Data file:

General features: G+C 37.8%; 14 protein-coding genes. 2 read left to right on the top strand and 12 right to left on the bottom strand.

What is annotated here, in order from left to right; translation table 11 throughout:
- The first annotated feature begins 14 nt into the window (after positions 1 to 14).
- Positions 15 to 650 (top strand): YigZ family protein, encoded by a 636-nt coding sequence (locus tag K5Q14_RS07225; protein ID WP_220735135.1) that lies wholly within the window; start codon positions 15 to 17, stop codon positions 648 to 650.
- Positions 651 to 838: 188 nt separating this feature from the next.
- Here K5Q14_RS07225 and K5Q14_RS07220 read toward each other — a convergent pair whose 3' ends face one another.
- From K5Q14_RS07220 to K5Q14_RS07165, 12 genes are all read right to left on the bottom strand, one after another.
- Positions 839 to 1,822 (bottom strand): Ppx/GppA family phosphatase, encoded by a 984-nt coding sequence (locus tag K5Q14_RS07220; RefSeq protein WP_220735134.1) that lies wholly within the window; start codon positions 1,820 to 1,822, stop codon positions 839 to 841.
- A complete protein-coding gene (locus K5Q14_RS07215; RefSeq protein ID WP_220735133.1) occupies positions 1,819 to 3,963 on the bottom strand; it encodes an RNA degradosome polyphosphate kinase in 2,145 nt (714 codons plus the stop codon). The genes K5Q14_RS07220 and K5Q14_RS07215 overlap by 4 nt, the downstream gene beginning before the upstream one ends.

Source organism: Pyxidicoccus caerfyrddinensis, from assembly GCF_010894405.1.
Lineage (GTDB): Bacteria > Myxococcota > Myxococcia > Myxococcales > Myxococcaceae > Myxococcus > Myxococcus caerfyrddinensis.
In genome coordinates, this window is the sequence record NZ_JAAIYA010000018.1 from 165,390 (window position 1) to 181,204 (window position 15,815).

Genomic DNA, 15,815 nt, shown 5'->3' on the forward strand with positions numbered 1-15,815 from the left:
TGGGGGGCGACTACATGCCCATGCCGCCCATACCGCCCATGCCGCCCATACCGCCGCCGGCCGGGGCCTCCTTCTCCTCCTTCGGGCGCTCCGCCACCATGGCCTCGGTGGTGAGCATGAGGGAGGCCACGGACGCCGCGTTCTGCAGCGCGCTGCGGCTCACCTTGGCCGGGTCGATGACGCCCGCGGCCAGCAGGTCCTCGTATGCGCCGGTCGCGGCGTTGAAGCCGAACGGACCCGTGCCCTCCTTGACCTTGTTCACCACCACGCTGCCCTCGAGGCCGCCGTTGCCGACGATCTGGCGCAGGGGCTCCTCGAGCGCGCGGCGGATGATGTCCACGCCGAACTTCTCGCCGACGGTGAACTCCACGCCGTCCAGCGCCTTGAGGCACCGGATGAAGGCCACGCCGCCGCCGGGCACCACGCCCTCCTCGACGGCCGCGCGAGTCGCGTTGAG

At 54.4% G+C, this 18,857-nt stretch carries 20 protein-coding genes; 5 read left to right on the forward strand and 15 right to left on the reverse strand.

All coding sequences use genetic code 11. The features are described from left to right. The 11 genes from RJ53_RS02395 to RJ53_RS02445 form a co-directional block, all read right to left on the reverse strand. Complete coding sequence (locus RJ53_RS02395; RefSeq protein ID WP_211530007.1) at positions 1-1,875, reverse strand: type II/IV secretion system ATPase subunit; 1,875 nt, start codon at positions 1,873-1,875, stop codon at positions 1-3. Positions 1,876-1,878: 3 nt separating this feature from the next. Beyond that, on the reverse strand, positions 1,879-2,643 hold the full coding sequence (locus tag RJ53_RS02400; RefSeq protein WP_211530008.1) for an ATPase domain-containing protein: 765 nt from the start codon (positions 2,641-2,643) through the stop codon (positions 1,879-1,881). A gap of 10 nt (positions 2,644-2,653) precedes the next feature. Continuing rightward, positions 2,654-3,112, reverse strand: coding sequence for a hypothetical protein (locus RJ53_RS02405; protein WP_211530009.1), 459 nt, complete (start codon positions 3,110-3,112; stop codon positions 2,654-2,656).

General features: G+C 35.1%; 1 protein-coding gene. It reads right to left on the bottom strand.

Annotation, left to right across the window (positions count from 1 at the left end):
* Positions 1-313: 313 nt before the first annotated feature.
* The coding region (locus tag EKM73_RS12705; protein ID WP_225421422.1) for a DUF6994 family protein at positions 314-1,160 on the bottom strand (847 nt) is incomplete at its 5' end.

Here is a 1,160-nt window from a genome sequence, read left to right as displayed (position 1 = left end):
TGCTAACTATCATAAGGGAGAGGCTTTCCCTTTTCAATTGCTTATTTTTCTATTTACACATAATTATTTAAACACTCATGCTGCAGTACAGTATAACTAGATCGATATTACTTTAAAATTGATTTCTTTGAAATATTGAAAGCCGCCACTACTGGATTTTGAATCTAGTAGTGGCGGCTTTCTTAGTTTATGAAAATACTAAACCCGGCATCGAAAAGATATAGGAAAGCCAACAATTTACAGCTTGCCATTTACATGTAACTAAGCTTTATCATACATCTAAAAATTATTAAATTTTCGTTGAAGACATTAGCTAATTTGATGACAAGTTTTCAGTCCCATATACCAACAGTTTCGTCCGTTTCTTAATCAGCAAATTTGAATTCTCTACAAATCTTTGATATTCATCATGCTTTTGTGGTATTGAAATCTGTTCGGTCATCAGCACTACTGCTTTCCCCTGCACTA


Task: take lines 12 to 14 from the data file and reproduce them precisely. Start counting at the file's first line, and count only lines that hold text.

In genome coordinates, this window is the sequence record NZ_JAAIYA010000018.1 from 165,390 (window position 1) to 181,204 (window position 15,815).

Genomic DNA, 15,815 nt, shown 5'->3' on the forward strand with positions numbered 1-15,815 from the left:
TGGGGGGCGACTACATGCCCATGCCGCCCATACCGCCCATGCCGCCCATACCGCCGCCGGCCGGGGCCTCCTTCTCCTCCTTCGGGCGCTCCGCCACCATGGCCTCGGTGGTGAGCATGAGGGAGGCCACGGACGCCGCGTTCTGCAGCGCGCTGCGGCTCACCTTGGCCGGGTCGATGACGCCCGCGGCCAGCAGGTCCTCGTATGCGCCGGTCGCGGCGTTGAAGCCGAACGGACCCGTGCCCTCCTTGACCTTGTTCACCACCACGCTGCCCTCGAGGCCGCCGTTGCCGACGATCTGGCGCAGGGGCTCCTCGAGCGCGCGGCGGATGATGTCCACGCCGAACTTCTCGCCGACGGTGAACTCCACGCCGTCCAGCGCCTTGAGGCACCGGATGAAGGCCACGCCGCCGCCGGGCACCACGCCCTCCTCGACGGCCGCGCGAGTCGCGTTGAG